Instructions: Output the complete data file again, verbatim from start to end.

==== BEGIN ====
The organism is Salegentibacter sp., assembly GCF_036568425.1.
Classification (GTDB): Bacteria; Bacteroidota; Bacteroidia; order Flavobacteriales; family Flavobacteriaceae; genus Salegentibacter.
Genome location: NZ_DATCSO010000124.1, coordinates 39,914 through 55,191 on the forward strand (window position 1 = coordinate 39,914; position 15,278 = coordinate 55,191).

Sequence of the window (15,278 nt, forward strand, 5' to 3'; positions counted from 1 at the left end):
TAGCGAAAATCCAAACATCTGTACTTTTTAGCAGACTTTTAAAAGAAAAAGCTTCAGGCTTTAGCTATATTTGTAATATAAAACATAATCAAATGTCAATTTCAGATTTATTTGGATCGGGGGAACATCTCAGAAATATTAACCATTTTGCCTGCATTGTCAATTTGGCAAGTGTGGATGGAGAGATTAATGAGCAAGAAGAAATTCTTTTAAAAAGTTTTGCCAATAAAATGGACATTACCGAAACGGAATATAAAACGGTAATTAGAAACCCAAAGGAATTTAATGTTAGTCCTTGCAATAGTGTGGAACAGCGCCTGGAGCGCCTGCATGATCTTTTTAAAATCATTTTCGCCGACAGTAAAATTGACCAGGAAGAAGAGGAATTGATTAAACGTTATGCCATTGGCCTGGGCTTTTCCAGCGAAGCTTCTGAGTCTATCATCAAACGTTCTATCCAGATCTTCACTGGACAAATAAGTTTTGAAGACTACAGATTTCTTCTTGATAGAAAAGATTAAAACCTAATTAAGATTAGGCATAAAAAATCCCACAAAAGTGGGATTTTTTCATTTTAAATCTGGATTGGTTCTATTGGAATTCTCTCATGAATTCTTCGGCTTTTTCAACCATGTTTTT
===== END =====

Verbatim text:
The organism is Salegentibacter sp., assembly GCF_036568425.1.
Classification (GTDB): Bacteria; Bacteroidota; Bacteroidia; order Flavobacteriales; family Flavobacteriaceae; genus Salegentibacter.
Genome location: NZ_DATCSO010000124.1, coordinates 39,914 through 55,191 on the forward strand (window position 1 = coordinate 39,914; position 15,278 = coordinate 55,191).

Sequence of the window (15,278 nt, forward strand, 5' to 3'; positions counted from 1 at the left end):
TAGCGAAAATCCAAACATCTGTACTTTTTAGCAGACTTTTAAAAGAAAAAGCTTCAGGCTTTAGCTATATTTGTAATATAAAACATAATCAAATGTCAATTTCAGATTTATTTGGATCGGGGGAACATCTCAGAAATATTAACCATTTTGCCTGCATTGTCAATTTGGCAAGTGTGGATGGAGAGATTAATGAGCAAGAAGAAATTCTTTTAAAAAGTTTTGCCAATAAAATGGACATTACCGAAACGGAATATAAAACGGTAATTAGAAACCCAAAGGAATTTAATGTTAGTCCTTGCAATAGTGTGGAACAGCGCCTGGAGCGCCTGCATGATCTTTTTAAAATCATTTTCGCCGACAGTAAAATTGACCAGGAAGAAGAGGAATTGATTAAACGTTATGCCATTGGCCTGGGCTTTTCCAGCGAAGCTTCTGAGTCTATCATCAAACGTTCTATCCAGATCTTCACTGGACAAATAAGTTTTGAAGACTACAGATTTCTTCTTGATAGAAAAGATTAAAACCTAATTAAGATTAGGCATAAAAAATCCCACAAAAGTGGGATTTTTTCATTTTAAATCTGGATTGGTTCTATTGGAATTCTCTCATGAATTCTTCGGCTTTTTCAACCATGTTTTT